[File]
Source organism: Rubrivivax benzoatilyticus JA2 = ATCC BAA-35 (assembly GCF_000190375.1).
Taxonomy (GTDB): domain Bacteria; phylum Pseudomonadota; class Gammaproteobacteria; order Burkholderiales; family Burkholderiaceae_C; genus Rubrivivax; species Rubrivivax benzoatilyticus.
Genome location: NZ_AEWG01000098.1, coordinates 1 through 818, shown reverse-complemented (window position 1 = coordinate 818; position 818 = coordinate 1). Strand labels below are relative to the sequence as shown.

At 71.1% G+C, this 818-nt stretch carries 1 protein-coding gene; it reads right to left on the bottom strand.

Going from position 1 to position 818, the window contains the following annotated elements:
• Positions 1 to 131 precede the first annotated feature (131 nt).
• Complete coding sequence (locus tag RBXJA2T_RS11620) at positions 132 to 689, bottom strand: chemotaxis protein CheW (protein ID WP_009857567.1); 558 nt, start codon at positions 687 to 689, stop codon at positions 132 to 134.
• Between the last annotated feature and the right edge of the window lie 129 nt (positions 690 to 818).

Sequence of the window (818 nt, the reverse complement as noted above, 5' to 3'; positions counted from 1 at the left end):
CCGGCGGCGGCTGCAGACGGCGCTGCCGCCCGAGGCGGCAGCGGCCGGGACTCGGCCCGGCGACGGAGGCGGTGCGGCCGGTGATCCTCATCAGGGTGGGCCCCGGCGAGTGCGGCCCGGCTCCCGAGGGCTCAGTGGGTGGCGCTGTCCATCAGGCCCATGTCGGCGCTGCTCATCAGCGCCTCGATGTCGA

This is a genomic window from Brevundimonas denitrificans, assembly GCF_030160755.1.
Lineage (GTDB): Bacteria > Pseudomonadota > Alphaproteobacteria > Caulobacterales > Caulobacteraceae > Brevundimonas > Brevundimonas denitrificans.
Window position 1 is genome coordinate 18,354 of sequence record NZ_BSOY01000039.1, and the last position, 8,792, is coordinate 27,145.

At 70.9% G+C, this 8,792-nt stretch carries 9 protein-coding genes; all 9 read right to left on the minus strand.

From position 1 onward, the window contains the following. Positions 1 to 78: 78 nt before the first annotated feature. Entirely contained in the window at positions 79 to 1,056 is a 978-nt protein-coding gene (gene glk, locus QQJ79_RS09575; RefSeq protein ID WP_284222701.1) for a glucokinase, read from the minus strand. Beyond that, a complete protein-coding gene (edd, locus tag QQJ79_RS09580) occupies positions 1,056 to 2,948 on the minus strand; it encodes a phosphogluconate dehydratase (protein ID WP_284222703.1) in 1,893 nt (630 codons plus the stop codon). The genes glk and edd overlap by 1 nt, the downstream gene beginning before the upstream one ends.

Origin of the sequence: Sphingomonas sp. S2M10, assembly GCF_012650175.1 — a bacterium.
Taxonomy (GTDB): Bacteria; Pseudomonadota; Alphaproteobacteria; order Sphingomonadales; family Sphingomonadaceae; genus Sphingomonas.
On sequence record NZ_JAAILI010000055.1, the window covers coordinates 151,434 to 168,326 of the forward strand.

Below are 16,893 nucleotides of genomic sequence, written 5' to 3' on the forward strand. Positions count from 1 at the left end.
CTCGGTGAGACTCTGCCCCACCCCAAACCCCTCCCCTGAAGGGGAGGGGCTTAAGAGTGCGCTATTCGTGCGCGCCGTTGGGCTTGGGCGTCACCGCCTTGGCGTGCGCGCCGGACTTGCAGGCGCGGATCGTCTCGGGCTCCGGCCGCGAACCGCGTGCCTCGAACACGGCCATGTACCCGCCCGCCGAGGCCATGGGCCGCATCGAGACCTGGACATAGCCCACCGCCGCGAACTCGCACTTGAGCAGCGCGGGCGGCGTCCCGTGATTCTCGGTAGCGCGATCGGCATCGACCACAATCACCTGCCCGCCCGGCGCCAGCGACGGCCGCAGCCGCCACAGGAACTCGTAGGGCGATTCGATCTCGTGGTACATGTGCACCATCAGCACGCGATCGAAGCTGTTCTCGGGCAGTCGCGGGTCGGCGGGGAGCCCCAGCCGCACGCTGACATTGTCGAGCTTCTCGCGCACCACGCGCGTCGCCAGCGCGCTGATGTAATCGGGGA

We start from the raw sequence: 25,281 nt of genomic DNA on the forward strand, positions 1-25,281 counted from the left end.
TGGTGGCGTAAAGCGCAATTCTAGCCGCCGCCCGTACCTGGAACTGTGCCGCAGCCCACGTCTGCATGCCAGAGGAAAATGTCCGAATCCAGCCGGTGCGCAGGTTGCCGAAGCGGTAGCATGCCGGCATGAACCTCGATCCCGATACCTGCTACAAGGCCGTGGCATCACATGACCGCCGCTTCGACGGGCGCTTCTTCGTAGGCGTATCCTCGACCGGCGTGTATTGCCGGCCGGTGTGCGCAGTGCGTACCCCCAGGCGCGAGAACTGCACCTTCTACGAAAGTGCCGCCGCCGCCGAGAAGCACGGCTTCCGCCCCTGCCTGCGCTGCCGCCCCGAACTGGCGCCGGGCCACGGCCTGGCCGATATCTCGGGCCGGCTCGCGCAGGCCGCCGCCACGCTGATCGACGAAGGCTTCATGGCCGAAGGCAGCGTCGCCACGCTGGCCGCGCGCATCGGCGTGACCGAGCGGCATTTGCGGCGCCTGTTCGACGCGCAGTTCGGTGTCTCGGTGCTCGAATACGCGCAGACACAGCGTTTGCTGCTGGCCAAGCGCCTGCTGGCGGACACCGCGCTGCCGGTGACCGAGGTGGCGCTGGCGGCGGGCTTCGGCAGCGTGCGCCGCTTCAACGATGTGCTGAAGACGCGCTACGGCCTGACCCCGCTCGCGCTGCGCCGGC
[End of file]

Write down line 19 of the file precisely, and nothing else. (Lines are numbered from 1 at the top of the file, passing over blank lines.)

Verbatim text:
Below are 16,893 nucleotides of genomic sequence, written 5' to 3' on the forward strand. Positions count from 1 at the left end.